After a lengthy floor debate, the presiding officer gaveled the session closed, Combest said, and Sens. Tower and Humphrey walked toward the middle of the floor, shook hands — and walked out the door with their arms around each other.

My gut tells me those moments are long gone.

Judiciary becomes another political arm

I guess it was naïve of many of us to believe the federal judiciary would be above the partisan politics that stymies the executive and legislative branches of government.

I always thought the founders created a judicial system that would be immune from politics. Those silly men.

Gorsuch gets key endorsements

Neil Gorsuch stands before the U.S. Senate awaiting confirmation to the U.S. Supreme Court. Two Democratic senators — Joe Manchin of West Virginia and Heidi Heitkamp said today they would vote to confirm the judge nominated by Donald J. Trump to the nation’s highest court.

Senate Republicans need eight Democrats to join them to get to the magic number of 60 votes to confirm Gorsuch.

I have admitted this already, but Gorsuch is not my choice to become a high court justice. He is, though, the pick of the president, who has the constitutional authority to make these selections.

My hope would be that Democrats wouldn’t filibuster this nomination. They should save their ammo for when it really counts, such as when a liberal justice leaves the court. Gorsuch is a conservative who would replace the late Antonin Scalia, the iconic justice who died more than a year ago.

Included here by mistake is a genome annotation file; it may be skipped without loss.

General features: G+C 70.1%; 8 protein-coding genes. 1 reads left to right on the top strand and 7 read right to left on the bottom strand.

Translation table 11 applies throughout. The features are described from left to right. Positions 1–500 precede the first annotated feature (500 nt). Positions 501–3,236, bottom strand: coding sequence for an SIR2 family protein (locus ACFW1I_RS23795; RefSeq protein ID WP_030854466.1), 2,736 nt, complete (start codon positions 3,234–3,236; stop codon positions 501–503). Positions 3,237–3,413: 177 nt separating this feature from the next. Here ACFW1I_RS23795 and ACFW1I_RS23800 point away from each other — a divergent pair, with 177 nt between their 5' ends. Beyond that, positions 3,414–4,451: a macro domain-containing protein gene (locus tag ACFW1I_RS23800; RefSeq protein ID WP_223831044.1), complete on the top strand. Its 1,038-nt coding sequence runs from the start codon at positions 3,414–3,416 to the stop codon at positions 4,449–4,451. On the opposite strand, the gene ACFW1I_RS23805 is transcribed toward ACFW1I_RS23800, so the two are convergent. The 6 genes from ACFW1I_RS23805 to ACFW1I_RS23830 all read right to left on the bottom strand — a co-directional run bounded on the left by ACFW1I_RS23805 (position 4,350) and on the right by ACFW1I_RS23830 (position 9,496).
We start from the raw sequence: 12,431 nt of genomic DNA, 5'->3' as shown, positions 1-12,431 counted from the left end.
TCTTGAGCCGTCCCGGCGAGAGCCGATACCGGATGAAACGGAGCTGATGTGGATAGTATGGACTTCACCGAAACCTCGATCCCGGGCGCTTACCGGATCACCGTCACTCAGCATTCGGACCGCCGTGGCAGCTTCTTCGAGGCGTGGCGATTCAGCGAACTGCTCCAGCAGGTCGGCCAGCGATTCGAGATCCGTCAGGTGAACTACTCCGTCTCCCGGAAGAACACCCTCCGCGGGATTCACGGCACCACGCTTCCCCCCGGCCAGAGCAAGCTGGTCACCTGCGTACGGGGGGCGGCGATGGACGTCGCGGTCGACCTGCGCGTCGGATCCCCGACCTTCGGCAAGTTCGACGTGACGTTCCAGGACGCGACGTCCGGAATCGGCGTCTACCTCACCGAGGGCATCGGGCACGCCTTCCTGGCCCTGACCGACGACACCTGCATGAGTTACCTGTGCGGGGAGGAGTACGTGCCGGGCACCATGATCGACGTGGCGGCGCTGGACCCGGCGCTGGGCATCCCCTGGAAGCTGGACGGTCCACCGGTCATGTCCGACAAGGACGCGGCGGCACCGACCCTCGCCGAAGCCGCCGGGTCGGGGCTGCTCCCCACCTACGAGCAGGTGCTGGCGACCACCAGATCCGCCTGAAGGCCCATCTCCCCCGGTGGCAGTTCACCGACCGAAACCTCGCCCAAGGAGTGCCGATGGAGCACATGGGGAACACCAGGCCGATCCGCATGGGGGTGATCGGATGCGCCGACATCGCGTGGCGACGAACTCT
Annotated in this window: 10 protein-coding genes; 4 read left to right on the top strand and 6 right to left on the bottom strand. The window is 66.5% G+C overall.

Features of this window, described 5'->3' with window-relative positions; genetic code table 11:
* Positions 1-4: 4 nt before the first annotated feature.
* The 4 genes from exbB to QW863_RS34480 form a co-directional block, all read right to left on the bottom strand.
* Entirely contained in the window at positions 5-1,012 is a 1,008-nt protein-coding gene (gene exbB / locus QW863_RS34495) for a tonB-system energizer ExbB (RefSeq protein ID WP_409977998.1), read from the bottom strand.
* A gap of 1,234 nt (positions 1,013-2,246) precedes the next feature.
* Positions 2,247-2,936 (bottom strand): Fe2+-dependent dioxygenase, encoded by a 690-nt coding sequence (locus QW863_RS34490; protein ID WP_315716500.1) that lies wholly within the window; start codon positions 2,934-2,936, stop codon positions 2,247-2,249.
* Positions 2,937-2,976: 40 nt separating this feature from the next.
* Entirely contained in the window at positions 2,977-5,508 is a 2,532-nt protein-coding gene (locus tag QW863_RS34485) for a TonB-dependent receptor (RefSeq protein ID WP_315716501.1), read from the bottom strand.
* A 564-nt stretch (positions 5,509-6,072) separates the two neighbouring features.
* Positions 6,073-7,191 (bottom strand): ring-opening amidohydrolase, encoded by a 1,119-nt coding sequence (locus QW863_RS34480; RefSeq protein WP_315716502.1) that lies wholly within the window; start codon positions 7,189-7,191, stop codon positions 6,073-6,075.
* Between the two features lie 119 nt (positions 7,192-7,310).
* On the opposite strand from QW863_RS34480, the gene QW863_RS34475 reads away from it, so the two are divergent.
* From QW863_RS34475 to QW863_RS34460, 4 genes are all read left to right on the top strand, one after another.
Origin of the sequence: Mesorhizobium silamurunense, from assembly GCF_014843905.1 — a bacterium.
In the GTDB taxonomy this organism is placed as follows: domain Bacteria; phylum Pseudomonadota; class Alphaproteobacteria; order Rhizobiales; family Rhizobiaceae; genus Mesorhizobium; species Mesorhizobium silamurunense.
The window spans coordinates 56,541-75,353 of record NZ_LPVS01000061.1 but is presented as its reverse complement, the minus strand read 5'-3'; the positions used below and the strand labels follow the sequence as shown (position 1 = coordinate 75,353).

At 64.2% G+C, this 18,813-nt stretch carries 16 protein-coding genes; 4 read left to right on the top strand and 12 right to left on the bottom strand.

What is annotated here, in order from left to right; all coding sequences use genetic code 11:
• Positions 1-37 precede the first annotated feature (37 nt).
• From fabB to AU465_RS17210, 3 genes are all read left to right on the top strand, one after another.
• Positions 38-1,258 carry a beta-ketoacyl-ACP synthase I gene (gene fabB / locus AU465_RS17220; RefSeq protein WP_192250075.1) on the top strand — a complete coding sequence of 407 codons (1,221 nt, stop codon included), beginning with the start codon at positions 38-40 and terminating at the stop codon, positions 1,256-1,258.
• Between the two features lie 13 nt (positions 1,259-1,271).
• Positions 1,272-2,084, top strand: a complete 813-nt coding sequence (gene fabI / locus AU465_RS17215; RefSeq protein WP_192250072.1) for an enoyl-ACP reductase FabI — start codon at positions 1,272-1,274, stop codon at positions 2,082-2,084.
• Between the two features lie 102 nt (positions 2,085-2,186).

I also believe that this is a “stolen” seat that in reality belongs to Merrick Garland, who was selected by former President Barack Obama to succeed Scalia. Senate Republicans played pure politics by refusing to give Garland a hearing and a vote. That is to their everlasting shame.

That, I’m afraid to acknowledge, is how the game is played these days.

Judges have become political animals, just like the men and women who get to appoint and decide whether to confirm them to judicial posts. That’s too bad for the system.

Democrats sharpening their long knives

U.S. Senate Judiciary Committee Democrats are making it plain: They don’t want Judge Neil Gorsuch to take a seat on the U.S. Supreme Court.

Oh, my.

What these folks do not seem to understand — or choose to ignore — is this simple point: Judge Gorsuch’s confirmation to the nation’s highest court will not tilt the court’s ideological balance one tiny bit from where it was when the late Antonin Scalia served on it.

Not one bit. Not one iota.

Scalia, who died a year ago, was a conservative jurist, and an iconic one at that. Gorsuch is a conservative jurist. Yet we hear Democrats, such as Sen. Richard Blumenthal of Connecticut, declare his intention to all he can to block Gorsuch’s confirmation; that includes a “filibuster,” Blumenthal said.

Give me a break, man!

This fight is unwinnable. Gorsuch will need 60 votes in the Senate to be confirmed; if it appears he’ll fall short of the magic number, Senate Majority Leader Mitch McConnell, a Republican, will change the rules to allow a simple majority to confirm Judge Gorsuch.